NAV per share advances at Guinness Peat

Net asset backing per share at Guinness Peat Group edged up in the third quarter as the investment holding company continued to unwind its investment portfolio to finance its share buy-back programme.

Net asset backing per share at Guinness Peat Group edged up in the third quarter as the investment holding company continued to unwind its investment portfolio to finance its share buy-back programme.

The net asset backing per share stood at 31.07p at the end of September, up from 30.99p at the end of June.

The group has got shot of four investments so far in the second half of the year: ClearView Wealth, Green's Foods, Thwaites and Tourism Asset Holdings. The plan is ultimately for Guinness Peat's principle holding to be Coats, the world's largest supplier of industrial thread and consumer crafts. Since embarking on this mission to whittle down its portfolio, 57% of the portfolio held at the start of January 2011 has been disposed of.

Total funds generated since July 1st of this year from investments, including dividends and capital returns, amounted to £130m, giving a cumulative total since January 1st, 2011 of £433m. Guinness Peat's parent group's cash at the end of September had risen to £303m from £289m at the end of June.

Given the increased focus on Coats, which is wholly owned by Guinness Peat, the group has given a trading update for the world's second largest zip manufacturer. Despite facing tough market conditions, third quarter like-for-like sales were up 5% on a constant exchange rates basis, but down 4% using actual exchange rates.

The third quarter has seen year-on-year operating margin improvement at Coats as stocks, benefiting from the lower raw material prices experienced earlier in the year, have been sold and the income from the Crafts sales price increases implemented in the first half has been realised. However, Coats is seeing the return of a generally upward trend in commodity prices and this, combined with the structural inflation affecting the business, will contribute to continuing pressure on margins going into 2013. This structural inflation is driven primarily by labour, energy and utility costs.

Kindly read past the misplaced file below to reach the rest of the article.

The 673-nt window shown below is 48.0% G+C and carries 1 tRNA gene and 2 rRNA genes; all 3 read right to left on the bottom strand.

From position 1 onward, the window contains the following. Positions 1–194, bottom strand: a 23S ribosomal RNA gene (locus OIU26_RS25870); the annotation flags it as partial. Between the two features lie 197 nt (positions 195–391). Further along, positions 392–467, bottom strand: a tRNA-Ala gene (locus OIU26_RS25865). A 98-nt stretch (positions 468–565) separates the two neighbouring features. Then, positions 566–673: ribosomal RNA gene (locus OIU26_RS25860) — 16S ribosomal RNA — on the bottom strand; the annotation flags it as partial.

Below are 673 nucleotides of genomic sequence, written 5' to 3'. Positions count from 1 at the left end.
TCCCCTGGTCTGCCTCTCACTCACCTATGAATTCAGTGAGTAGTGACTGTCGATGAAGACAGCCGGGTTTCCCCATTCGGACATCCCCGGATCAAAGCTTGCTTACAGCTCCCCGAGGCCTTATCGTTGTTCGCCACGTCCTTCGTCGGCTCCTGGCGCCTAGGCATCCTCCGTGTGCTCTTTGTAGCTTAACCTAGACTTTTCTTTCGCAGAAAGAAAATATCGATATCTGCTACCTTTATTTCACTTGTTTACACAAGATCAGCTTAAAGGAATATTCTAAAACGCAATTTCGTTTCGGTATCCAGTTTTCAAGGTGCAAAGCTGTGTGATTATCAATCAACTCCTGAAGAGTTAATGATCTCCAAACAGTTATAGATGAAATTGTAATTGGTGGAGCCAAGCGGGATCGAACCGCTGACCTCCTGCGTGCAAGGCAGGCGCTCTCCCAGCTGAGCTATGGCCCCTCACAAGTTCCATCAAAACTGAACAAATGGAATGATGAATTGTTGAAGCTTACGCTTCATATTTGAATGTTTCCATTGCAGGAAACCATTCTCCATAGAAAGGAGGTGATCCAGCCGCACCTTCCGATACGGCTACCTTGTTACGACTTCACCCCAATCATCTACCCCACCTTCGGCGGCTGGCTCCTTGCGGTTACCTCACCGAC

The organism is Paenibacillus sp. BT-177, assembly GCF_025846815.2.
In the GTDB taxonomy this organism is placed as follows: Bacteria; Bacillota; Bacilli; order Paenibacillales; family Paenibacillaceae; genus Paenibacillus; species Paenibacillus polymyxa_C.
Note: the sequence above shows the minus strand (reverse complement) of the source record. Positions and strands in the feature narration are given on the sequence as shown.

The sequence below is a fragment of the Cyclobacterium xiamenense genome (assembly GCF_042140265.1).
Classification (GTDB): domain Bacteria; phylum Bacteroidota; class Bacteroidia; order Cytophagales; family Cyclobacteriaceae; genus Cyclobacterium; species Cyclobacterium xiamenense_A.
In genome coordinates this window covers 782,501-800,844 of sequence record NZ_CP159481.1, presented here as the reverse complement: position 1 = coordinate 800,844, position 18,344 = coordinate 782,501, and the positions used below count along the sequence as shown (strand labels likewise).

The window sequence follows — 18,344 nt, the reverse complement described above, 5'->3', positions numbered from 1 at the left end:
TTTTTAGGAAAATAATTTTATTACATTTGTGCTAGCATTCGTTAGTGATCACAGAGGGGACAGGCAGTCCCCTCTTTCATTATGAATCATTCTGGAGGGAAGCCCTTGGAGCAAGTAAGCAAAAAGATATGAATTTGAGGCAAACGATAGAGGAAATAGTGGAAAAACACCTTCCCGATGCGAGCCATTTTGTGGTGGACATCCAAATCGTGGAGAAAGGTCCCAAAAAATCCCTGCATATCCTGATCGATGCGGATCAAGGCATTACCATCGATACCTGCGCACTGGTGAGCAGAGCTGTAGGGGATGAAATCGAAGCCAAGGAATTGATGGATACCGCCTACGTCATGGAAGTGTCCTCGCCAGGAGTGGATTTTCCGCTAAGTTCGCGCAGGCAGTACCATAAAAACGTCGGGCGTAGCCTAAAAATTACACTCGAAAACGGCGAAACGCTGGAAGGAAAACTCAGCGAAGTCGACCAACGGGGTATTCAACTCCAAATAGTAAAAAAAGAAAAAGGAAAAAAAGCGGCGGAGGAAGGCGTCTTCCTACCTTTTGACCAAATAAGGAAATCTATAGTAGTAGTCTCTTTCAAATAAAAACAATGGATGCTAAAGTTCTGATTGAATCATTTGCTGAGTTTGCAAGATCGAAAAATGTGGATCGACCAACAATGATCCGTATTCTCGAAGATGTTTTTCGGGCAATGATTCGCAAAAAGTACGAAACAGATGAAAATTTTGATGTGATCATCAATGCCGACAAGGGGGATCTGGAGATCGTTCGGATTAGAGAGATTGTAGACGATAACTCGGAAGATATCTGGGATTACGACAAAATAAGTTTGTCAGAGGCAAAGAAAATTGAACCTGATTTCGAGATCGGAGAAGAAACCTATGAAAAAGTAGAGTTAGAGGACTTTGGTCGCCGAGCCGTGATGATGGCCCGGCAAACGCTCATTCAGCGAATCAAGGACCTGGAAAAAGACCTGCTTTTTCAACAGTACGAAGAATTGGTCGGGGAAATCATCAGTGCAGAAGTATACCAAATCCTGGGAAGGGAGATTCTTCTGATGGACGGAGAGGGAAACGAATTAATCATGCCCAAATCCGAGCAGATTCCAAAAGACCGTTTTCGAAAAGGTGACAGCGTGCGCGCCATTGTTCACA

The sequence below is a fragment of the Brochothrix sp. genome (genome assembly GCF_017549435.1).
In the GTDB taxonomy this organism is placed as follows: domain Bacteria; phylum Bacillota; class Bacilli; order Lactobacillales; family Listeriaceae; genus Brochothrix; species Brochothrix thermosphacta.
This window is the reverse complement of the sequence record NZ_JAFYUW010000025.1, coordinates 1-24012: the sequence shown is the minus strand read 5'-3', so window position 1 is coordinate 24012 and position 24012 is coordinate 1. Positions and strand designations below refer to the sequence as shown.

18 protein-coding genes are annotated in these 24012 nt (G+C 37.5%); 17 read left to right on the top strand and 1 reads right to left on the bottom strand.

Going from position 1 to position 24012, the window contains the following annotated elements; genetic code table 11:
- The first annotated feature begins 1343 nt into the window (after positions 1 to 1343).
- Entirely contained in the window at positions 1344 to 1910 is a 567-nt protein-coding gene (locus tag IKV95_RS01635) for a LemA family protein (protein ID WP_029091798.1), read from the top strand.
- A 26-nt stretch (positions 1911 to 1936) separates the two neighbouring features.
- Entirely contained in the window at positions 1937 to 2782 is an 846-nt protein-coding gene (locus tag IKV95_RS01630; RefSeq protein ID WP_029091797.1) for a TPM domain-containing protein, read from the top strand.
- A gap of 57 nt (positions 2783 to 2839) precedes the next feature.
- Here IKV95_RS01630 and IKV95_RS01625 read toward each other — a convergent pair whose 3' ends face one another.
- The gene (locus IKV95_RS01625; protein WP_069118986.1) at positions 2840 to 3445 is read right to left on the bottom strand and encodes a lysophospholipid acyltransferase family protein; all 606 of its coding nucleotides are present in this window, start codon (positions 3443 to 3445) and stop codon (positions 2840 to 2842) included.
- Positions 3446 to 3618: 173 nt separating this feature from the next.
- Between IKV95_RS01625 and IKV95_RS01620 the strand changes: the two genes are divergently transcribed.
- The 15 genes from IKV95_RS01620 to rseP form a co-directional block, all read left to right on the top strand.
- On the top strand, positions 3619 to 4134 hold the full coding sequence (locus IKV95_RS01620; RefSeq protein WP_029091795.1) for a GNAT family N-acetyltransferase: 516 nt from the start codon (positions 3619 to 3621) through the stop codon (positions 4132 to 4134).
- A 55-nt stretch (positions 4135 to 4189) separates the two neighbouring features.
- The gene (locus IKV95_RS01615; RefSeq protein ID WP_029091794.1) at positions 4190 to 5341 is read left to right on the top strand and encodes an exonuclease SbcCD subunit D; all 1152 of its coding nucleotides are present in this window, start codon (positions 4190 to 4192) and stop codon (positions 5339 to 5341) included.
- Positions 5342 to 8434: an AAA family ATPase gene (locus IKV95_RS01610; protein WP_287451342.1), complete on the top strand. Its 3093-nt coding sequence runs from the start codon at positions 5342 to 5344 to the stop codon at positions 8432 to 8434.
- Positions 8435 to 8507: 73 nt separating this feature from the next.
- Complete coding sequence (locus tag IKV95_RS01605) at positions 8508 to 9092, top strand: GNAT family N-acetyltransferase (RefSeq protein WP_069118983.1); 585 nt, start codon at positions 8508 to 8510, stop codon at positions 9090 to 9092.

Despite this, Coats is still expected to return full year profits to be in line with market expectations, with the exception of reorganisation costs that are expected to be somewhere between $25m and $30m higher than last year, although the resultant cash effect will largely arise in the 2013 financial year.

Reorganisation charges are currently projected in the range $20m to $30m for 2013, reflecting an accelerated programme which brings forward projects planned for future years, one consequence of which is that management do not envisage incurring separately identifiable reorganisation expenditure from 2014 onwards.

Overall net cash outflows on these accelerated projects are expected to be largely offset by disposal proceeds of some $50m (£31m) before tax from surplus properties. The increased 2012 reorganisation costs will have an impact on the net result reported by Coats in its income statement for the full year.

JH

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